For instance, Asian women are often pigeonholed into the “Chinadoll” image in mainstream Western media. Intelligence of the individual, while generally a positive trait, is taken for granted at the expense of emotional depth. Some common aspects of Northeast Asia, like martial arts or ties to Confucianism, are exaggerated to absurd extents, effectively treating the region as culturally or ideologically monolithic. It is inevitable that someone with limited knowledge about a region form his or her views of it based on what they’ve been exposed to. The media plays a large part, as do the interactions between us and the outside world. Often, the latter reinforces the former. However, that it cannot be helped does not mean we should not contemplate its effects, as the existence of such views can lead to additional consequences in politics or business, causing significant reverberations beyond the scale of the individual.
At YNEAN 2016, we hope to achieve a fruitful discussion on this subject, focusing on three major questions:
1. How is Northeast Asia viewed outside the region?
2. How is Northeast Asia and its people affected by such views?
3. What efforts are called for, given such assessments?
Through the first question, we hope to analyze the images of Northeast Asia most prevalent outside the region. In today’s informationrich society there are many mediums through which our image is disseminated and perpetuated. There is more to the Northeast Asian image than the Sessue Hayakawas and the Bruce Lees. Even among ourselves, there is a rich cultural diversity how, if at all, does the global media illustrate this? Understanding both the mechanisms and the result of the phenomenon will make us more equipped to tackle the second inquiry.
Realizing how Northeast Asia is viewed by the world, what effect do such portrayals have? As individuals, we may be subject to both the negative stereotypes or the perhaps more benign model minority thesis. What about in higher organization levels? It is important to understand how such views affect dealings in diplomacy, business, academics, or other crucial engines of development and advancement.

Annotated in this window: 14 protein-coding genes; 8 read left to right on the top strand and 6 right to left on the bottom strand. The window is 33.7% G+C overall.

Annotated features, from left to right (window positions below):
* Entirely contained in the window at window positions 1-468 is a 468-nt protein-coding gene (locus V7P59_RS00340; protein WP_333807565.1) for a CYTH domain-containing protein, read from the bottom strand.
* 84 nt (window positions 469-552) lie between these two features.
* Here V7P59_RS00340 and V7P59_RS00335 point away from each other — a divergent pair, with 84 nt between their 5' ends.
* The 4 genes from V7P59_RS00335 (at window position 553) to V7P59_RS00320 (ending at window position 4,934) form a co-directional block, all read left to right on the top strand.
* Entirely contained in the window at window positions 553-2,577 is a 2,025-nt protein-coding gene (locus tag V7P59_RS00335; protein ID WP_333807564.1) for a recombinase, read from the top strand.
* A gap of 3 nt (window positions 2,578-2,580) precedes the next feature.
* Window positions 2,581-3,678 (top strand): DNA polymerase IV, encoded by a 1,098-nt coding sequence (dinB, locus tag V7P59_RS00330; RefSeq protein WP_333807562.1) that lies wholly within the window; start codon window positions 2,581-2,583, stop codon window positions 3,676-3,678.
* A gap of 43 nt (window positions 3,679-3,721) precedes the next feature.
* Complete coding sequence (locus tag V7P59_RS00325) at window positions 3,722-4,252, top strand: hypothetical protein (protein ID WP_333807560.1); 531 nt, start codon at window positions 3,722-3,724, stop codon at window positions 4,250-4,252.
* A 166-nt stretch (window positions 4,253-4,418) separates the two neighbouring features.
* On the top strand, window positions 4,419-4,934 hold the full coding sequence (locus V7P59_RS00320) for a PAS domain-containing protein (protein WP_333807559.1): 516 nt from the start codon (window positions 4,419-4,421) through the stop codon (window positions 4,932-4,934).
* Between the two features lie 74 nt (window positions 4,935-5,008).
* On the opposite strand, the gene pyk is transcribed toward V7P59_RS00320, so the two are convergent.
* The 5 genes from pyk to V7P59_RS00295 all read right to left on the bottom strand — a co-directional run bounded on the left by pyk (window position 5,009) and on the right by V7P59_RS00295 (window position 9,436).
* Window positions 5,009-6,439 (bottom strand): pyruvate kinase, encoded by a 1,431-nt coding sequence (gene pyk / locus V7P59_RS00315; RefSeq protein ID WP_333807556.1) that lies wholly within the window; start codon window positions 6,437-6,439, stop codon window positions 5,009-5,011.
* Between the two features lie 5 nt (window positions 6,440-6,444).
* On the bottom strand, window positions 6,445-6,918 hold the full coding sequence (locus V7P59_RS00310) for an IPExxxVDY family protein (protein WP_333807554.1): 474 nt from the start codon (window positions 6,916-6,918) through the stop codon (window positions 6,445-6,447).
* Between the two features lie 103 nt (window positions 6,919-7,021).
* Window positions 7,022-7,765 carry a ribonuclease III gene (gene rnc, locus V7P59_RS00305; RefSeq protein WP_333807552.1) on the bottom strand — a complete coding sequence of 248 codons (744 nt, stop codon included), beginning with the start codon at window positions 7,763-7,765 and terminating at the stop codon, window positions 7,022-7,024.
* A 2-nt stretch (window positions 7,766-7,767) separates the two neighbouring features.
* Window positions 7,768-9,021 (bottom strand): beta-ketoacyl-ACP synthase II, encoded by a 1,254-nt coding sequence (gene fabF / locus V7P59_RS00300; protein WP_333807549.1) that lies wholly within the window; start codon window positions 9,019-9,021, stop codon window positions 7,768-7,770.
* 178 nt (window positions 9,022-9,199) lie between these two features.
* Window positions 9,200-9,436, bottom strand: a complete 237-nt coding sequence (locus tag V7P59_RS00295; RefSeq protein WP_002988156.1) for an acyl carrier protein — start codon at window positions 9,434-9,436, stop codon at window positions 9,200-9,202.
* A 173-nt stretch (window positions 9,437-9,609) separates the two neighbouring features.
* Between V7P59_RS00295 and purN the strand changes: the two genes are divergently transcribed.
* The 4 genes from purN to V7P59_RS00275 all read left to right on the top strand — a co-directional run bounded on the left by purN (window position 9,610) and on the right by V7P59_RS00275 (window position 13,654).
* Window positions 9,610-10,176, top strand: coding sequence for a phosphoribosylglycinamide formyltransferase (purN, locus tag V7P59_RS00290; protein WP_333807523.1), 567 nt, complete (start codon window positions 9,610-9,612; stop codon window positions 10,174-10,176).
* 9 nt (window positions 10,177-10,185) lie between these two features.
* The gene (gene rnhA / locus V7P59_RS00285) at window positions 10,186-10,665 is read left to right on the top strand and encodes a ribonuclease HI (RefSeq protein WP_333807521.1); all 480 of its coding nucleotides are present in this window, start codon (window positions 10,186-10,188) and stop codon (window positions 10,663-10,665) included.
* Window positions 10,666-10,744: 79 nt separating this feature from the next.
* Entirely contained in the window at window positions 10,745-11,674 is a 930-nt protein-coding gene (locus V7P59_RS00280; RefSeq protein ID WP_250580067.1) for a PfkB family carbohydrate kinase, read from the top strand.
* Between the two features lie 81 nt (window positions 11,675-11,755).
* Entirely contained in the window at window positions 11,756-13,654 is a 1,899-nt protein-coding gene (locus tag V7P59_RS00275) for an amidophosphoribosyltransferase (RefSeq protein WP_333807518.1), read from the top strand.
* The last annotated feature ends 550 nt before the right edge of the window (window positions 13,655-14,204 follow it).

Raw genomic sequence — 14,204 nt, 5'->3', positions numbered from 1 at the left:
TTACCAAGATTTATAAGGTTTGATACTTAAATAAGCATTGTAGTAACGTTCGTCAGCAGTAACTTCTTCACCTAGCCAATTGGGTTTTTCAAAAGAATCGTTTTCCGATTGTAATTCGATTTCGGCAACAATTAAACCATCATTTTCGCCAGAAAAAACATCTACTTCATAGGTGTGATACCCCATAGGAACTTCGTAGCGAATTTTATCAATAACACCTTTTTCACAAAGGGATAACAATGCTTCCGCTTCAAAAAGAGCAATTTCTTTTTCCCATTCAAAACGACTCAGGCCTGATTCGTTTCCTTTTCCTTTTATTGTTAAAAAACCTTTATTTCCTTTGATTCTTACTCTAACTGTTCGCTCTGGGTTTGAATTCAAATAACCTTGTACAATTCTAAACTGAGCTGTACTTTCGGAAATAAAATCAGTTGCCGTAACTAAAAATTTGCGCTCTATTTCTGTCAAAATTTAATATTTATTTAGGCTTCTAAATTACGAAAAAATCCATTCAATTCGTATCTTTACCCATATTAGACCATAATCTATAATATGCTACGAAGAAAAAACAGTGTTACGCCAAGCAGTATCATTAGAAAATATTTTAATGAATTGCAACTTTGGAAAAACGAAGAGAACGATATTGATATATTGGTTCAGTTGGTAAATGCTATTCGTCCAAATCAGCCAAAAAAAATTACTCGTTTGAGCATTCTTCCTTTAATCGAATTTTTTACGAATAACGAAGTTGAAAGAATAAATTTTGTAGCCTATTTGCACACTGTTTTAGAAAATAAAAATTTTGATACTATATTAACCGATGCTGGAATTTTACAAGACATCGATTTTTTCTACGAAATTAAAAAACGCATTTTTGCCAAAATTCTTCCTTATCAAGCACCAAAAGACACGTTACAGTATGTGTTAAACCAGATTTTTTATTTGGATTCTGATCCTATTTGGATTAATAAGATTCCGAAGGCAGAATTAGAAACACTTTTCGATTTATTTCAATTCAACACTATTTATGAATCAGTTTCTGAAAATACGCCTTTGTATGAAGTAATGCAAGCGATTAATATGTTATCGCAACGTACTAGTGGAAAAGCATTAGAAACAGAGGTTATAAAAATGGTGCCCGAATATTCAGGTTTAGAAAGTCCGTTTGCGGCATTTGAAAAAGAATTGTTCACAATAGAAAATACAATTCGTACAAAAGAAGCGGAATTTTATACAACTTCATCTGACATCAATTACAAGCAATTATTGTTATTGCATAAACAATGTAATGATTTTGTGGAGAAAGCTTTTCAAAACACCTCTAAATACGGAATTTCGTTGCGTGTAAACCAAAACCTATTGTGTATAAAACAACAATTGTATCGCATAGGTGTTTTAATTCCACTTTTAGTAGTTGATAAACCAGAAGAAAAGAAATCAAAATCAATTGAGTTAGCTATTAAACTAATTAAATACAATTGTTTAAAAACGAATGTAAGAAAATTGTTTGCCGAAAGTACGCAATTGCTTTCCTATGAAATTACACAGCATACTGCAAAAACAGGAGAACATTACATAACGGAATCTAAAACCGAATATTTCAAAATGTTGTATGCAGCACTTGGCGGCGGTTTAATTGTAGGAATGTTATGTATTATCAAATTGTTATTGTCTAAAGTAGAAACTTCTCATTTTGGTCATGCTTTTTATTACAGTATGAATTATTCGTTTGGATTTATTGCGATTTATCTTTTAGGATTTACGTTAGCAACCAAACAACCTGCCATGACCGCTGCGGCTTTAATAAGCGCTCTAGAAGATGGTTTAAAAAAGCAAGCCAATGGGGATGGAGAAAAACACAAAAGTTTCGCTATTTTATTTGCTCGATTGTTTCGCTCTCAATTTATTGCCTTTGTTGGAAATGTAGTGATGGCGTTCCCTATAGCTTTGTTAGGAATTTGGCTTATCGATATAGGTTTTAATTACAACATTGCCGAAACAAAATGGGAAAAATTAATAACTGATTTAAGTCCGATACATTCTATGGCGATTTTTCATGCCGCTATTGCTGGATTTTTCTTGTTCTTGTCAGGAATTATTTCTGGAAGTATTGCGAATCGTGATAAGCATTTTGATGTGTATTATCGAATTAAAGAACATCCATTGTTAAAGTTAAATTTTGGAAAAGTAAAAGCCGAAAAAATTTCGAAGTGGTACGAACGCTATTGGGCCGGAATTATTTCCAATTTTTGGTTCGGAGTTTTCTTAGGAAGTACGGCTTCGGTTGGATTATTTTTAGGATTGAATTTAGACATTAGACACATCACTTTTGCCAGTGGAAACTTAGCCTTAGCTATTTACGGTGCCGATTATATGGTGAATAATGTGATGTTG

Then, with a clearer comprehension of how we are viewed and how this affects us, where should we proceed? YNEAN 2016 focuses this August on the idea of Blooming Asia. The pastel petals of a flowering region may look breathtaking to us, who have an introspective view, to be full of promise and advancement. What can we do to share this perspective with other regions?
Asian values: impediment to overcome or solution for revival
The worldwide prolonged economic recession seems to show a recovery trend, but at an ever-slowing and an increasingly fragile pace. According to IMF, the baseline projection for global growth in 2016 is a modest 3.2 percent, a 0.2 percentage point downward revision compared to the January’s report. Alongside the numerical evidences, today’s economy is also experiencing problems such as the widening inequality of wealth, corporate corruption, gender discrimination at work etc.
The Northeast Asian economy is not an exception from these problems as it is going through the hardships that have surfaced and deepened through the society alongst dynamic economic developments as well. Cultural factors alone are insufficient in explaining economic phenomena because short-term factors, such as technological discoveries and unpredictable natural causes, are also responsible for fluctuations in growth rates. Nonetheless, cultural foundations of societies, which change gradually, are necessarily important.
Keeping the significances of cultural factors in mind, how can we make a new leap from the current challenged economy forward? There could be several viewpoints to approach this problem. The Economy session of YNEAN 2016 plan to see through the phenomena in regard to “Asian values”, the culture that all of us Northeast Asian countries share in common. We are going to diagnose the causes and results of today’s economic problems from the viewpoints of our common cultural background and explore the possible solutions which the “Asian values” can provide.
What are “Asian values”? The concept of Asian values emerged to explain the speedy growth of Asian countries in 1970s and 1980s by economists. The true nature of this idea has been controversial, depending on the circumstances and the perspectives taken. When it was first introduced, “Asian Values” indicated the Confucian values of the successful Asian countries that foster a work ethic, savings, and other practices conducive to economic growth.
However, the 1997 Asian economic crisis which germinated in Thailand functioned as a turning point in changing the view on Asian values. Some criticizers have pinpointed its causes to the inherent problems of the East Asian development model and the negative aspects of Confucian values that were used to explain the economic growth. In relation to this view on Asian values, how could we, as the agent of Asian culture, appraise this assessment? Can our economic problems be attributed wholly to Asian values, or is the problem in the way Northeast Asian countries embraced the constantly changing world economic trends?
Asian values constitute an essential foundation of society as common cultural factors in Northeast Asian countries. They have been, and can be, both beneficial and detrimental to the future of our economic development. Now, as we enter a world of constant change and connection, we face the inevitable question: how could Asian values be employed to encourage internal development and cooperation among countries participating in the Asian economy? Measures could be taken to further enhance the positive impacts of these values, as well as to overcome the negative. By exploring these possibilities, we believe that we can get an insight to possible solutions to the economic recession from a fresh perspective.